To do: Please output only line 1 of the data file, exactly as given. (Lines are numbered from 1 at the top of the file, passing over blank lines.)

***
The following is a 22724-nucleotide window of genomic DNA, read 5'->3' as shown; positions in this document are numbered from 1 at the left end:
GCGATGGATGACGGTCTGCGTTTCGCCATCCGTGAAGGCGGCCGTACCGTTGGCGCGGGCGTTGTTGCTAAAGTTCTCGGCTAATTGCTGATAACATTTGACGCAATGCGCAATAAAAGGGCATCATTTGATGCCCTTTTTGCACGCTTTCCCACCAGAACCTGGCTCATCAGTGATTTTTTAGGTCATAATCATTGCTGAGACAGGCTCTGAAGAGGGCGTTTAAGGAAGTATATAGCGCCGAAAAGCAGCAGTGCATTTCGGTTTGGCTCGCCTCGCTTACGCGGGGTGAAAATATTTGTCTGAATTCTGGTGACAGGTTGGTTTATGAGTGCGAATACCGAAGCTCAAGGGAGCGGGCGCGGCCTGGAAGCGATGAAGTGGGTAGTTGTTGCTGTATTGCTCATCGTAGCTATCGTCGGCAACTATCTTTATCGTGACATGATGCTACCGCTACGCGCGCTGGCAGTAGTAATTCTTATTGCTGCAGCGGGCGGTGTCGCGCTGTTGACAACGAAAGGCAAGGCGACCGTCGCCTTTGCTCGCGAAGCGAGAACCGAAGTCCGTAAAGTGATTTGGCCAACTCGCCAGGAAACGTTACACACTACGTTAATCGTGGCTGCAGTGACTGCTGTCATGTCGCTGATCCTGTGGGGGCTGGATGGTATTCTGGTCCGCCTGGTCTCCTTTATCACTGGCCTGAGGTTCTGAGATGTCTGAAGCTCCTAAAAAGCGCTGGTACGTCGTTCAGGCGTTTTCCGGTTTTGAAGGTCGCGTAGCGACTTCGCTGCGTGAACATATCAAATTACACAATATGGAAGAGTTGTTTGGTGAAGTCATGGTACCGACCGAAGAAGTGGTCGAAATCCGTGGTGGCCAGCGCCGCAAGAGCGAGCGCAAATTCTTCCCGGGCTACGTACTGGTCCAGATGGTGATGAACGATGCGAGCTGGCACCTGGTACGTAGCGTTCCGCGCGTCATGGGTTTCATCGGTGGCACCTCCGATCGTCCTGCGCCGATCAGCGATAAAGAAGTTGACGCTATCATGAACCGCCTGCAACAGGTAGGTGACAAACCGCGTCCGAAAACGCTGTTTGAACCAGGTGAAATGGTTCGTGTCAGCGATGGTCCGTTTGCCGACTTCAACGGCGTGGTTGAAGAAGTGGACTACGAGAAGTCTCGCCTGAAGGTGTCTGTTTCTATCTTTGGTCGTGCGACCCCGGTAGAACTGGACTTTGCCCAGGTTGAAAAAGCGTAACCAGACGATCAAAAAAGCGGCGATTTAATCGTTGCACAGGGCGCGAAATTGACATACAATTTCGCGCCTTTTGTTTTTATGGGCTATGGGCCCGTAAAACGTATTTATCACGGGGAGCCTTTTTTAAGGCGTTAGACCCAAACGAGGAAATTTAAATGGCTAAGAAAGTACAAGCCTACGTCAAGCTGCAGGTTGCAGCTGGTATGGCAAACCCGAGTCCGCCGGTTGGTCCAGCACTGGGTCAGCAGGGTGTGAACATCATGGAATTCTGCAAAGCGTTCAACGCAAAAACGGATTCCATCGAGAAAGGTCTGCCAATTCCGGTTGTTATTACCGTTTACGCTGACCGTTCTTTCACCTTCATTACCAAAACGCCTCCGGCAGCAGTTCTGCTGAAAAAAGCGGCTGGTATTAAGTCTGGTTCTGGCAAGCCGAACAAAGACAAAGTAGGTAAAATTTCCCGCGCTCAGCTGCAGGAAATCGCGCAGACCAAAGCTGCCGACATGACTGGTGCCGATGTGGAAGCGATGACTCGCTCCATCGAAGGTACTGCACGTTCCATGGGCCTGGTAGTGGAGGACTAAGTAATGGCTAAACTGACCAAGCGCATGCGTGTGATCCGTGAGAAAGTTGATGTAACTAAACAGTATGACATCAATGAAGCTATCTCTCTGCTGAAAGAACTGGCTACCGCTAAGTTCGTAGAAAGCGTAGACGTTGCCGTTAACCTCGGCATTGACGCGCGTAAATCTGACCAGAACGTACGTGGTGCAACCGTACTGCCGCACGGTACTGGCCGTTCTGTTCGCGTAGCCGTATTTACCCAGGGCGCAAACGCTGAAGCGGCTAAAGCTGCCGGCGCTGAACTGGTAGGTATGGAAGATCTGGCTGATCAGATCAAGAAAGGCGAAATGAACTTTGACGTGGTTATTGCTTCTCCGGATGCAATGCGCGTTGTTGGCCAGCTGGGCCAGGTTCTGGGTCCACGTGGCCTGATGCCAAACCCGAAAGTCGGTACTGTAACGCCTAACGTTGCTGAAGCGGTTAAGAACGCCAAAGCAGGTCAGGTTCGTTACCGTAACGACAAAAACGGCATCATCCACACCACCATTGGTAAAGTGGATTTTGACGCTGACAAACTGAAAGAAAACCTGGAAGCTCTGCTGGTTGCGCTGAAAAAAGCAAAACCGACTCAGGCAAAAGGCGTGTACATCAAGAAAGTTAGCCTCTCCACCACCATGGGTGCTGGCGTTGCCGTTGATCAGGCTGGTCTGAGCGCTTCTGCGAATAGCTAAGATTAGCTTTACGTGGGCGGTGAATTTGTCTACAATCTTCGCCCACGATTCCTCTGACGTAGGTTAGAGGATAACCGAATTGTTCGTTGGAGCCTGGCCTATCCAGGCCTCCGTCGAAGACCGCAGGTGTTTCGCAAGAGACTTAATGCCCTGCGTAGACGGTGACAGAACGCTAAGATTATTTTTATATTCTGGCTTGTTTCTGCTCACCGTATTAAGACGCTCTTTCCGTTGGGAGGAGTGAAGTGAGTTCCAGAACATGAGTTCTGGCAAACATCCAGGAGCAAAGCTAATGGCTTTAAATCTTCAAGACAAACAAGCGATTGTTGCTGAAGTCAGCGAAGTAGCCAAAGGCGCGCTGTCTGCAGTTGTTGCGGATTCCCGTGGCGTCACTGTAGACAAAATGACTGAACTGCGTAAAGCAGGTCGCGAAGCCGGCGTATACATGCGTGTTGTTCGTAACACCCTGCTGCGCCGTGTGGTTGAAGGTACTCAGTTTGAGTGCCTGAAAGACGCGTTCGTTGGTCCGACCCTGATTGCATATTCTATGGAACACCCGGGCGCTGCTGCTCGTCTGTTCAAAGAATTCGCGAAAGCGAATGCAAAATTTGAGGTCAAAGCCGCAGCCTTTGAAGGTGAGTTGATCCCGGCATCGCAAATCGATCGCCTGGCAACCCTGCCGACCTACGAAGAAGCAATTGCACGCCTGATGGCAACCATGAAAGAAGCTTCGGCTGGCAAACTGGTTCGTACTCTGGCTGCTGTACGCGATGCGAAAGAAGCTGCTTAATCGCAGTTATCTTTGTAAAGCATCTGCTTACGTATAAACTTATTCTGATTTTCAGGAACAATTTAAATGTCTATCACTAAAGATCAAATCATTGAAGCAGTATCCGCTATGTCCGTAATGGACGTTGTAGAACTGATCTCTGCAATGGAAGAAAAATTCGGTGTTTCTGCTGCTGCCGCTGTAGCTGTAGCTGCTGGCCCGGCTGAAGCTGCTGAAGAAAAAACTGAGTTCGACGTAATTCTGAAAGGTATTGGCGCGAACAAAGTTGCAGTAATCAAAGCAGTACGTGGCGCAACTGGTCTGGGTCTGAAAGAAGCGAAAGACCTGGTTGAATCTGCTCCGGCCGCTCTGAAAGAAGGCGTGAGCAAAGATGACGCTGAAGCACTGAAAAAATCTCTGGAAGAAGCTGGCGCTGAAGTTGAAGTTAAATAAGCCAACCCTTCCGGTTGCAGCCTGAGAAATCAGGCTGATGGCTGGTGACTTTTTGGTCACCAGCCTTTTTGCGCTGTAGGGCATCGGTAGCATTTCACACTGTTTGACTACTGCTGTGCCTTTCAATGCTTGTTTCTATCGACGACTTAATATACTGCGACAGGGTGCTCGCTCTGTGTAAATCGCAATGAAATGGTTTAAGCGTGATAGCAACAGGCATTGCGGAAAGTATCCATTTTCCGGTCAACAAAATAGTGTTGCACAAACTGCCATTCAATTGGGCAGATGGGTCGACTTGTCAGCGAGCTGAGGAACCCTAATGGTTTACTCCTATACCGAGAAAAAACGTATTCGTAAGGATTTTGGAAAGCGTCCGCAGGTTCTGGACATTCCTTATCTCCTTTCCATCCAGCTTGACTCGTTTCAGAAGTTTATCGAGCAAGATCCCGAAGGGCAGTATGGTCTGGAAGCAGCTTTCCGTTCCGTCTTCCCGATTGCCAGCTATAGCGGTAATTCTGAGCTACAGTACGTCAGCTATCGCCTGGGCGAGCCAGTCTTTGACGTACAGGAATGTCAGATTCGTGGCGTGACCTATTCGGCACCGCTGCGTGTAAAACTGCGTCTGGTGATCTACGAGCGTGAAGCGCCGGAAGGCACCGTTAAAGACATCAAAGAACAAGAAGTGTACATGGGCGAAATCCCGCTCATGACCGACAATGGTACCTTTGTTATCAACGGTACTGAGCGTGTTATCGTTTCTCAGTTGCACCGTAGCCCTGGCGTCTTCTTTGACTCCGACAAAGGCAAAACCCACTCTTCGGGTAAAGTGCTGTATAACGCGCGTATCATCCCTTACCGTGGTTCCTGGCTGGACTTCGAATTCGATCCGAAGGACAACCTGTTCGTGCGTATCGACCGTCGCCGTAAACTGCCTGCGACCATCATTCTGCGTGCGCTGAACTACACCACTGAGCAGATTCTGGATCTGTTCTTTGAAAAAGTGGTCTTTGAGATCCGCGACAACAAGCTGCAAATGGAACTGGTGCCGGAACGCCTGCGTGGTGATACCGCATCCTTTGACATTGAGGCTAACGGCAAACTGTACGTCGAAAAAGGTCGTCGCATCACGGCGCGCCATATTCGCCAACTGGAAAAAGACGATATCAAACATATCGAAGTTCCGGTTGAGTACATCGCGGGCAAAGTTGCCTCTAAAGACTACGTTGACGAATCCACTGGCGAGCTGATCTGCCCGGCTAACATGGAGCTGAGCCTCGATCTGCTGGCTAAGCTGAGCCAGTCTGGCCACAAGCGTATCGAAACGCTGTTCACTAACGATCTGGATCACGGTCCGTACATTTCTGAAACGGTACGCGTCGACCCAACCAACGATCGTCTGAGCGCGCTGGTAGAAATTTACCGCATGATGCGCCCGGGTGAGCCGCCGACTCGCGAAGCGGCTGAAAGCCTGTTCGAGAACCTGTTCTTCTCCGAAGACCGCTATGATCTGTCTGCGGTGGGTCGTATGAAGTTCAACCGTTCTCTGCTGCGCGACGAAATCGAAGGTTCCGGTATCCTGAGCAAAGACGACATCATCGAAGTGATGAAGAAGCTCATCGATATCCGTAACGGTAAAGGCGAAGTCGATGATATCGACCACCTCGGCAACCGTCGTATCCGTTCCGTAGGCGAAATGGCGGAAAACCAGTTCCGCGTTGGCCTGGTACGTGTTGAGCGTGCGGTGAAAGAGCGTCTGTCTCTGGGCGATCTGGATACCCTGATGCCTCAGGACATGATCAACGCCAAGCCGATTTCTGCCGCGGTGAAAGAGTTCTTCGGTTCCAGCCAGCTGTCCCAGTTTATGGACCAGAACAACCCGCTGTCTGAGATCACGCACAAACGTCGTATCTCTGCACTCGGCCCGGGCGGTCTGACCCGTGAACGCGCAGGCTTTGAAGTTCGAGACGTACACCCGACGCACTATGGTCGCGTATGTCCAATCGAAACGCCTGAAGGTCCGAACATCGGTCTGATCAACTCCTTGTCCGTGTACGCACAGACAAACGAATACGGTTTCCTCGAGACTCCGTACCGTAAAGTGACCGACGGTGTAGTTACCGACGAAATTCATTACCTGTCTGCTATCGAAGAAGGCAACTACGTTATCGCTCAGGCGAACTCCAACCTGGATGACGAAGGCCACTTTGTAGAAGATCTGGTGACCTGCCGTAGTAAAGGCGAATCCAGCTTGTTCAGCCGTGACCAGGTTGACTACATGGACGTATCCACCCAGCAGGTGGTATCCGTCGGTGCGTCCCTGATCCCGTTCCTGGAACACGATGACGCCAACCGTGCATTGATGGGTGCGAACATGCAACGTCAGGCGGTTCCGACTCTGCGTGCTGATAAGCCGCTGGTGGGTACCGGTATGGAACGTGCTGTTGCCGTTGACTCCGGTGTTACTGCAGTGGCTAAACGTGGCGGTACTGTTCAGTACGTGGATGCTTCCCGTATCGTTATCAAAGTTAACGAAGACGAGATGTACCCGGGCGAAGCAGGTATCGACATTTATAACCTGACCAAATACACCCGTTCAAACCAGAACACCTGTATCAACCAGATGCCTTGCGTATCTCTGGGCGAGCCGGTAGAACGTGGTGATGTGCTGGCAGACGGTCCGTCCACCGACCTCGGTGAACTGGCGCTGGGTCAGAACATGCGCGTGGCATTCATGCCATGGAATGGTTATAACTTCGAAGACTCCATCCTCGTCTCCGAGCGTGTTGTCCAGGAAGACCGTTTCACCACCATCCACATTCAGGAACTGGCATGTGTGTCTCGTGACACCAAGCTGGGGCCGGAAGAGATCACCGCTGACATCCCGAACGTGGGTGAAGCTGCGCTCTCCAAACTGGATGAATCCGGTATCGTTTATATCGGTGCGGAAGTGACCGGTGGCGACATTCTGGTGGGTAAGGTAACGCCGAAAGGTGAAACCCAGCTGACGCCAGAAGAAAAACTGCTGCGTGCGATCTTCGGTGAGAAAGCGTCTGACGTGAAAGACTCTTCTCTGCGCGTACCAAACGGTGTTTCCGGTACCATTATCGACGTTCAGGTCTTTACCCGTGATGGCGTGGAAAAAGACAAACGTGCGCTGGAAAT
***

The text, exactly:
The following is a 22724-nucleotide window of genomic DNA, read 5'->3' as shown; positions in this document are numbered from 1 at the left end: